"My African Pilgrimage, Part I"
Alberto N. Jones
May 14, 2011
On Saturday April 23rd, I began a lifetime dream at the Miami International Airport, as I departed on a long journey to Africa from where our ancestors were forcefully kidnapped five centuries ago.
Kept in bondage for over three hundred years in their newly acquired country in the new world, they were never compensated for their sweat, tears, blood and deaths, building everything visible and invisible around us and finally released into racism, segregation and ignorance 150 years ago.
Our seven-man delegation arrived at 5:00 AM at the Leopold S. Senghor International Airport in Dakar, Senegal after an 11 hour flight, where we were warmly greeted with a Welcome Home!! by an efficient and friendly immigration and customs personnel.
After picking up our bags, we got our first taste of the country financial ills, as a number of people struggled to carry our bags, begged for money and the general environment was in urgent need of upkeep.Before arriving at our hotel, we stopped at the enormous, 27 million dollar, 170 foot-tall bronze statute on a hill top with three superimposed figures representing the fresh start African countries made when they declared independence 50 years ago, which have drawn criticism from every sector, especially for not evoking African themes and for having outsourced this entire project to a Korean construction firm, in a country with 50% unemployment.
The hotel was nice with a number of amenities, but once you stepped out beyond its boundaries, there were tens of thousands of people huddled against buildings walls with huge assortment of handcrafts, garments, food, supplies, parts or equipment for sale, where potential customers negotiated, bargained, coerced or left, pressuring for better prices.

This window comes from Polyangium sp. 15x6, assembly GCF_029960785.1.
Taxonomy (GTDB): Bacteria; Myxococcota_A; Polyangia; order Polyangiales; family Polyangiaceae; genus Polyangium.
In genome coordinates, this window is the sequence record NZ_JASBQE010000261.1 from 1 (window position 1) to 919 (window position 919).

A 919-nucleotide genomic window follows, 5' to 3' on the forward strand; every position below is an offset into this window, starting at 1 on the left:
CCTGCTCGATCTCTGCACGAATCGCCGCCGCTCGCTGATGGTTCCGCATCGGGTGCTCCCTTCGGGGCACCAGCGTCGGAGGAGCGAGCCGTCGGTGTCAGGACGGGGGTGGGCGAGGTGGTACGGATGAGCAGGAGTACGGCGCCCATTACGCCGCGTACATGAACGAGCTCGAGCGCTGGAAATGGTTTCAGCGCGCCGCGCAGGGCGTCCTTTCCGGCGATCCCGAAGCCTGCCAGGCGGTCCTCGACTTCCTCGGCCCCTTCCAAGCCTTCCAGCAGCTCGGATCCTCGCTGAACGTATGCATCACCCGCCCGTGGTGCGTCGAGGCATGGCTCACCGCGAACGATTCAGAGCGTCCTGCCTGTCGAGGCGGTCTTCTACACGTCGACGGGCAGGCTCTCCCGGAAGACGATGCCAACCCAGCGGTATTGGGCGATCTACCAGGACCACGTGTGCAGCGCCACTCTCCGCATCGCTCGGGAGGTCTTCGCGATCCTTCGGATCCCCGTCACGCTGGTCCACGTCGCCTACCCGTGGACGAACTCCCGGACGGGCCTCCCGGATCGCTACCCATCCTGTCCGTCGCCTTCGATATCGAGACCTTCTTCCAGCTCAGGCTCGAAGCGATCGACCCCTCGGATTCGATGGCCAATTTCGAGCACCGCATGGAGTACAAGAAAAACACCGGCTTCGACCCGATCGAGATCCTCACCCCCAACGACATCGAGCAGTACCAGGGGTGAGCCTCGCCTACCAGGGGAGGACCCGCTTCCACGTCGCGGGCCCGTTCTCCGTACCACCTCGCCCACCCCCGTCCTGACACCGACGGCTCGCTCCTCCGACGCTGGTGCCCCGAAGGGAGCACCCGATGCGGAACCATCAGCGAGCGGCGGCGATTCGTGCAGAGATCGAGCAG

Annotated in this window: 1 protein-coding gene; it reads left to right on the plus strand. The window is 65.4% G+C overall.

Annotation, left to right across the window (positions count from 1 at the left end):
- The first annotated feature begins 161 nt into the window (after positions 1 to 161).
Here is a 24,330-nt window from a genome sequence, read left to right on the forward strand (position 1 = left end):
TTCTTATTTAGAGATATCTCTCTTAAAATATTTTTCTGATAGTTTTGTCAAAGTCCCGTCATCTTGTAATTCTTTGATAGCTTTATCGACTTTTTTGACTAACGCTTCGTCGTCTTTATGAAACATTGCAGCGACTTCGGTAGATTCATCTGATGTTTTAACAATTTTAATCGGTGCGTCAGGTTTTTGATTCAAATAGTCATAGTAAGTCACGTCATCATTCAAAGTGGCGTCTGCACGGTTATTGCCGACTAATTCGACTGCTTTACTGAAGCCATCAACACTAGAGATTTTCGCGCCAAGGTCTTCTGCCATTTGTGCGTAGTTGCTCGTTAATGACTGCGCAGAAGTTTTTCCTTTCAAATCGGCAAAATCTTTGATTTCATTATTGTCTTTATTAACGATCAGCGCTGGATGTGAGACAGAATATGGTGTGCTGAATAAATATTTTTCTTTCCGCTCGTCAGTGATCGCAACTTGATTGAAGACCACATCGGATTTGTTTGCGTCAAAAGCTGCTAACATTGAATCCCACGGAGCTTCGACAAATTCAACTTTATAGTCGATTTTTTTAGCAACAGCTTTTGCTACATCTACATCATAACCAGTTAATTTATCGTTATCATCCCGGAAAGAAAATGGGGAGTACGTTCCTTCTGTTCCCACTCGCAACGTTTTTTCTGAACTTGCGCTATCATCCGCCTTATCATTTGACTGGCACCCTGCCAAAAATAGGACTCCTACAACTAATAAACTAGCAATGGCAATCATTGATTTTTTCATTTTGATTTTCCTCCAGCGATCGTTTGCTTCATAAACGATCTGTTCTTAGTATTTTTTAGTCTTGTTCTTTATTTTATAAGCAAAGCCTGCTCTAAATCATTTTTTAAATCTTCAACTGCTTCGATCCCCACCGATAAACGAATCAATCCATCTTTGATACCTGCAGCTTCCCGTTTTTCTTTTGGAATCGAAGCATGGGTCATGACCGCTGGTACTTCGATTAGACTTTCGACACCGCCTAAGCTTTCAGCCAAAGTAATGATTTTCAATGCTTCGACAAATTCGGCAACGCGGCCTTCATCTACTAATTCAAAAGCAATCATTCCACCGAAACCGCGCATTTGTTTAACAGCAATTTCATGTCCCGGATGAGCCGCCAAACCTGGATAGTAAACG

Some basic statistics:
Independence April 4, 1960
Area 198,840 Km2
Population 12.3 Million
Without reliable drinking water 31%
Longevity 59 years%
Infant mortality 58%
Secondary school enrollment 11%
GDP 12.6 Billion
Annual Per Capita 1,900 dollars
Employment, primarily in service 56%
Below poverty line ($1.25/day) 34%
USAID 2009 119.9 Millions
Socio-economic world standing 144 among 169 nations
As dramatic as these numbers are, they represent a national average. If these were applied solely to the countryside or the periphery of Dakar, which are overflowing with crowded huts without running water, sewer, electricity, open drainage filled with rotting, stagnating water, garbage and every hazardous microorganism, these stats would be far worse.
A visit to a Fulani village in the desert, took us back in time to the X century. Scattered thatched huts in a barren terrain headed by a chief, while most adults are engaged in survival agriculture, fishing or worst, working at the Pink Lake, the most horrendous job on earth.This shallow body of water takes a pink hue under bright sun light in which, hundreds of wooden boats with 2-3 men on board, armed with long shovels, digs up a very salty sand which is deposited into their boats and when they are full, are rowed to the shoreline.